7. 7. Program Structure“College students are more likely to persistand succeed in programs that are highlystructured, with little room for individuals todeviate from a path toward completion.”– Judith Scott-ClaytonSource: Scott-Clayton, J., 2011, The Shapeless River: Does a Lack of StructureInhibit Students’ Progress at Community Colleges?, CCRC Working Paper No. 25:A Working Paper in the CCRC Assessment of Evidence Series
  8. 8. Contributing Factors  Community college students may not have appropriate college knowledge.  Many community college students report that they have had limited access to advising.  Scheduling barriers also play a role.Source: Zeidenberg, M.; (2012), Valuable Learning or Spinning Their Wheels?Understanding Excess Credits Earned by Community College Associate Degree Completers:CCRC Working Paper No. 44; Columbia University: Community College Research Center.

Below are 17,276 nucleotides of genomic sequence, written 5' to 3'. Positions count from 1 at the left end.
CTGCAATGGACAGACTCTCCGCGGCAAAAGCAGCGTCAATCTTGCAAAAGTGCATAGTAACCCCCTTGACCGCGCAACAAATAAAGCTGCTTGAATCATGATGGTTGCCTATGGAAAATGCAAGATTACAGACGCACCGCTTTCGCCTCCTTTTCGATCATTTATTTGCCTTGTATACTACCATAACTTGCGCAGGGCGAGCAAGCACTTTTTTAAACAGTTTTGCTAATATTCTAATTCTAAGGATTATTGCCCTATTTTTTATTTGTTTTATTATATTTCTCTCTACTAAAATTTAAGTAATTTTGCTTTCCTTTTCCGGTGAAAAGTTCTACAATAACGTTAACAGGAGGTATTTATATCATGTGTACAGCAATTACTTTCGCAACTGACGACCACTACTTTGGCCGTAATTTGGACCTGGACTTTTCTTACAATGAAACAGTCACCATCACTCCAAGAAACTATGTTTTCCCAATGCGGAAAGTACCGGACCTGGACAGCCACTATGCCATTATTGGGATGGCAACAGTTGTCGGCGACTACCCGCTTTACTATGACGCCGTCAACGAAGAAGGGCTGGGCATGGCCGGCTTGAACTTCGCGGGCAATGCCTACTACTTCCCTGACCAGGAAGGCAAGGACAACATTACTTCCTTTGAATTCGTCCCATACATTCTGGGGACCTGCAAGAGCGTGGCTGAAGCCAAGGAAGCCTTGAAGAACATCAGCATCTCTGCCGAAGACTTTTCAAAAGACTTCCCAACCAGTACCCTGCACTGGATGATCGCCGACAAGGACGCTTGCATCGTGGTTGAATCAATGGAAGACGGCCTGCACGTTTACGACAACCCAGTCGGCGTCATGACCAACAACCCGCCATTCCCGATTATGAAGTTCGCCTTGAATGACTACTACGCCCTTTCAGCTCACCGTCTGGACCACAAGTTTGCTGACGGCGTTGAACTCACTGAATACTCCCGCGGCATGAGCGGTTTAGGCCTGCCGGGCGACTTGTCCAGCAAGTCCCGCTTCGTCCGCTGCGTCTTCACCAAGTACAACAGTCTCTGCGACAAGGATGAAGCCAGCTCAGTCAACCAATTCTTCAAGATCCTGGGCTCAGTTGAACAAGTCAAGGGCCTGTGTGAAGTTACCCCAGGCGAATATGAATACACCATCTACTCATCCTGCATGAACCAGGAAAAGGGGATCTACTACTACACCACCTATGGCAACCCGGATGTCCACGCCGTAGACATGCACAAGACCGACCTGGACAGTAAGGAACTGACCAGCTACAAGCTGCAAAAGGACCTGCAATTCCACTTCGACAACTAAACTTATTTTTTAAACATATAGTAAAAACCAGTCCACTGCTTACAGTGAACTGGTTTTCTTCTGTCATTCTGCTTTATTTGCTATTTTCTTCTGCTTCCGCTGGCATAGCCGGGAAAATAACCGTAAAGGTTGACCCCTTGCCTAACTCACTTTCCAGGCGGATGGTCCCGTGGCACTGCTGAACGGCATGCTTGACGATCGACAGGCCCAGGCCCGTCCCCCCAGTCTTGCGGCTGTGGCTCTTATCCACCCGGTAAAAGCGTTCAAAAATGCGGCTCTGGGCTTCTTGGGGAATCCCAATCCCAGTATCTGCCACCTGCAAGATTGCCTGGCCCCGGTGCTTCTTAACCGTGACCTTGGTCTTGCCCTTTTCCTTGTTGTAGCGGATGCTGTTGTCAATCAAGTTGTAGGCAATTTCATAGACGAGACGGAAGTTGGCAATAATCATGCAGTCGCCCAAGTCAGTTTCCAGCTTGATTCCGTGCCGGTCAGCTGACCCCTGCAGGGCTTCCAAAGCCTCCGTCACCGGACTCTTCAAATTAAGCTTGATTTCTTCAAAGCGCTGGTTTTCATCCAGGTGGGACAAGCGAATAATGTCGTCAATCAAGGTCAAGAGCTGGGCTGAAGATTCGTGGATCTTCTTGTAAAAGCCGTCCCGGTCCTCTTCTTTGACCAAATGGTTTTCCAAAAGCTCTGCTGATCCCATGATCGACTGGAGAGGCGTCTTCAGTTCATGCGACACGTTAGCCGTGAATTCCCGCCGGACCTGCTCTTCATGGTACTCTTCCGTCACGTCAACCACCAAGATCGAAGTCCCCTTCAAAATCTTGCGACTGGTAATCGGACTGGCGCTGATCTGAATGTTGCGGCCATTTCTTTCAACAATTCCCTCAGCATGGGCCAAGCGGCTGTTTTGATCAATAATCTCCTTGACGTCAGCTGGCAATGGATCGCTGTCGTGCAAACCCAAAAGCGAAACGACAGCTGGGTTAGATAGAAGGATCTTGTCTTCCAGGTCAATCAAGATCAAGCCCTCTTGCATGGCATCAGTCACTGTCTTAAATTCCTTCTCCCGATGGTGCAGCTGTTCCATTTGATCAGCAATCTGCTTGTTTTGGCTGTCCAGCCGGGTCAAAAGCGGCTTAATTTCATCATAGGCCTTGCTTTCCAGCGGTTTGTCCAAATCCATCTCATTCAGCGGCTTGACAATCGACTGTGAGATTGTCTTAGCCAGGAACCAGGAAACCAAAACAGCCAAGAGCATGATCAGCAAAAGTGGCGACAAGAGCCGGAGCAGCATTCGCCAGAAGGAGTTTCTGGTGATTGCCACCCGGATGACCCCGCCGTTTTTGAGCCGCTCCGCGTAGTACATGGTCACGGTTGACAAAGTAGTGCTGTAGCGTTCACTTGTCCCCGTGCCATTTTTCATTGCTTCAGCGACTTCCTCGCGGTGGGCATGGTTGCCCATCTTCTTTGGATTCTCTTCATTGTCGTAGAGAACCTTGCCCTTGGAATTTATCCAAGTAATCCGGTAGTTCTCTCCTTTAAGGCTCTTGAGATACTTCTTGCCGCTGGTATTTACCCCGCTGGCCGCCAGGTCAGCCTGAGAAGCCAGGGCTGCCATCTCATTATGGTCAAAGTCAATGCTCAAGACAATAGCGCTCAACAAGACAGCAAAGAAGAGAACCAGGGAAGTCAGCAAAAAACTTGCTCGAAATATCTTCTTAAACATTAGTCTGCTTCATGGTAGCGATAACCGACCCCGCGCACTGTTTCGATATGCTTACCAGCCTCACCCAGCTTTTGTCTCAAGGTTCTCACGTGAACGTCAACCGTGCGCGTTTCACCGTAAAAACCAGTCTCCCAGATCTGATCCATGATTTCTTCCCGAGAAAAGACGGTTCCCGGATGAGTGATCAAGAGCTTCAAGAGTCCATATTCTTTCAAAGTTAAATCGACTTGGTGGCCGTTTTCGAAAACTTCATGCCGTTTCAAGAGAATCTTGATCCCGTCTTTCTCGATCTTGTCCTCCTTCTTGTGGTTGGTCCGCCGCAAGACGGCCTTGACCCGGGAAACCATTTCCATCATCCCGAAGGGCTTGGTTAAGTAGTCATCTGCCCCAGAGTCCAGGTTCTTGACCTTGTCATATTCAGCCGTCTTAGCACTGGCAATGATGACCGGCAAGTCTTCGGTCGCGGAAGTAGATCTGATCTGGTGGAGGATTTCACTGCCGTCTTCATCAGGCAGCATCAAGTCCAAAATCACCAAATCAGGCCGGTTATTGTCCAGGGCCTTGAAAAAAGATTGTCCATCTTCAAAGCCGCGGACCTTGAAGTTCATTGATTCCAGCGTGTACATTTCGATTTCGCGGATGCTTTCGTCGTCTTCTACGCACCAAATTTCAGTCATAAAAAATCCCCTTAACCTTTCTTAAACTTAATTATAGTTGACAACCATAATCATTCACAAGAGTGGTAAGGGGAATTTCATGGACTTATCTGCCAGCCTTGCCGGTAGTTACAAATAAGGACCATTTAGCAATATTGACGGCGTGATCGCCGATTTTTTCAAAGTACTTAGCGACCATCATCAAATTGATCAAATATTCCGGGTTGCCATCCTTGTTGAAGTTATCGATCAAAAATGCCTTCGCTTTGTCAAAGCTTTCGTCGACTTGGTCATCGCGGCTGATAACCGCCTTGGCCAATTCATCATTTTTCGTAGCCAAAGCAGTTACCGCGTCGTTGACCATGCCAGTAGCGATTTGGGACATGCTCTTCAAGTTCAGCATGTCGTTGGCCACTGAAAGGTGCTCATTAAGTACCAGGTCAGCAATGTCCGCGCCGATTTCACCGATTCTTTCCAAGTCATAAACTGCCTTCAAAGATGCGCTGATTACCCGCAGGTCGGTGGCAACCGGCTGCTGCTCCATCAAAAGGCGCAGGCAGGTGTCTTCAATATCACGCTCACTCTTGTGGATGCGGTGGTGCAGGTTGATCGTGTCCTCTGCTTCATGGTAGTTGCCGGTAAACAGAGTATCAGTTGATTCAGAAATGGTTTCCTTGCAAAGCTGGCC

9. 9. Program LengthCore questions to ask in designingprogram length: Are you required by statute, licensure, or accreditation to offer a program over 60 credit hours? If the answer is no, ask yourself do the additional hours result in significant value added for the graduate?
  10. 10. Impact of Additional Hours at LCCC Median Program Length for Associate Degree = 66 hours  Projected 150% graduation rate for 66 credit hour program  27.9% for Full Time Students  10.2% for Part Time Students  16.4% Graduation Rate  Need to recruit 6 new students every Fall to produce 1 graduate